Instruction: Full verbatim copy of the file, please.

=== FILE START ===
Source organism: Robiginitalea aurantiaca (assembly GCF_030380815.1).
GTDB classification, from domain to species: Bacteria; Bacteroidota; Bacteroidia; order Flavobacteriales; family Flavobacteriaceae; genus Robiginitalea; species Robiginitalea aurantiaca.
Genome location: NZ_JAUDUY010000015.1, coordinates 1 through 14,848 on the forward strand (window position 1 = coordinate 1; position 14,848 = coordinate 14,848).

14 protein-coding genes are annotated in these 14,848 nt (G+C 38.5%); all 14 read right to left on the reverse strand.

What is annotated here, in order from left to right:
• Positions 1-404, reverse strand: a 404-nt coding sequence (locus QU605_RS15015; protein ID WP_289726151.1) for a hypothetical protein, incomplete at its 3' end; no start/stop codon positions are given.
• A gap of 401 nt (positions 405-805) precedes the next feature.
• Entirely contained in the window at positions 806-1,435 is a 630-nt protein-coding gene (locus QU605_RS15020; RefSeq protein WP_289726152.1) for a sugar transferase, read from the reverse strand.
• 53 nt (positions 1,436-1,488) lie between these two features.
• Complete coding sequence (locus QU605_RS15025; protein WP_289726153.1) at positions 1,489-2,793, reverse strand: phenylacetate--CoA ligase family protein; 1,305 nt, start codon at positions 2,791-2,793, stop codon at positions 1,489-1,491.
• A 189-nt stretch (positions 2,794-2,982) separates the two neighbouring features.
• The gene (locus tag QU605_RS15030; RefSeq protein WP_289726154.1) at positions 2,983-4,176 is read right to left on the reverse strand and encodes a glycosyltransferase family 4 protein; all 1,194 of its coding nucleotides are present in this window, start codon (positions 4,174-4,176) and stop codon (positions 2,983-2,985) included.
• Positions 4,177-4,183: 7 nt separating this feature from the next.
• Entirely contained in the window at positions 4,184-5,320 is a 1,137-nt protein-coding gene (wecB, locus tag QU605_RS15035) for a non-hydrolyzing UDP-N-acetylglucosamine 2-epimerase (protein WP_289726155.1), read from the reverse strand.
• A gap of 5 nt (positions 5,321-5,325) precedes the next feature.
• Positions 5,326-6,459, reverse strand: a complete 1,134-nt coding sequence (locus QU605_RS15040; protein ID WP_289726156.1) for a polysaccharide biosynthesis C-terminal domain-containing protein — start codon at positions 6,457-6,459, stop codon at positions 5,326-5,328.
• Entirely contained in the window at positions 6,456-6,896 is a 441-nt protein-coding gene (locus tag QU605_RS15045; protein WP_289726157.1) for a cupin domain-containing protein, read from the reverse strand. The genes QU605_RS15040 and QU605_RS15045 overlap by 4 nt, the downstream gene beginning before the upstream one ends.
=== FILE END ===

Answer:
Source organism: Robiginitalea aurantiaca (assembly GCF_030380815.1).
GTDB classification, from domain to species: Bacteria; Bacteroidota; Bacteroidia; order Flavobacteriales; family Flavobacteriaceae; genus Robiginitalea; species Robiginitalea aurantiaca.
Genome location: NZ_JAUDUY010000015.1, coordinates 1 through 14,848 on the forward strand (window position 1 = coordinate 1; position 14,848 = coordinate 14,848).

14 protein-coding genes are annotated in these 14,848 nt (G+C 38.5%); all 14 read right to left on the reverse strand.

What is annotated here, in order from left to right:
• Positions 1-404, reverse strand: a 404-nt coding sequence (locus QU605_RS15015; protein ID WP_289726151.1) for a hypothetical protein, incomplete at its 3' end; no start/stop codon positions are given.
• A gap of 401 nt (positions 405-805) precedes the next feature.
• Entirely contained in the window at positions 806-1,435 is a 630-nt protein-coding gene (locus QU605_RS15020; RefSeq protein WP_289726152.1) for a sugar transferase, read from the reverse strand.
• 53 nt (positions 1,436-1,488) lie between these two features.
• Complete coding sequence (locus QU605_RS15025; protein WP_289726153.1) at positions 1,489-2,793, reverse strand: phenylacetate--CoA ligase family protein; 1,305 nt, start codon at positions 2,791-2,793, stop codon at positions 1,489-1,491.
• A 189-nt stretch (positions 2,794-2,982) separates the two neighbouring features.
• The gene (locus tag QU605_RS15030; RefSeq protein WP_289726154.1) at positions 2,983-4,176 is read right to left on the reverse strand and encodes a glycosyltransferase family 4 protein; all 1,194 of its coding nucleotides are present in this window, start codon (positions 4,174-4,176) and stop codon (positions 2,983-2,985) included.
• Positions 4,177-4,183: 7 nt separating this feature from the next.
• Entirely contained in the window at positions 4,184-5,320 is a 1,137-nt protein-coding gene (wecB, locus tag QU605_RS15035) for a non-hydrolyzing UDP-N-acetylglucosamine 2-epimerase (protein WP_289726155.1), read from the reverse strand.
• A gap of 5 nt (positions 5,321-5,325) precedes the next feature.
• Positions 5,326-6,459, reverse strand: a complete 1,134-nt coding sequence (locus QU605_RS15040; protein ID WP_289726156.1) for a polysaccharide biosynthesis C-terminal domain-containing protein — start codon at positions 6,457-6,459, stop codon at positions 5,326-5,328.
• Entirely contained in the window at positions 6,456-6,896 is a 441-nt protein-coding gene (locus tag QU605_RS15045; protein WP_289726157.1) for a cupin domain-containing protein, read from the reverse strand. The genes QU605_RS15040 and QU605_RS15045 overlap by 4 nt, the downstream gene beginning before the upstream one ends.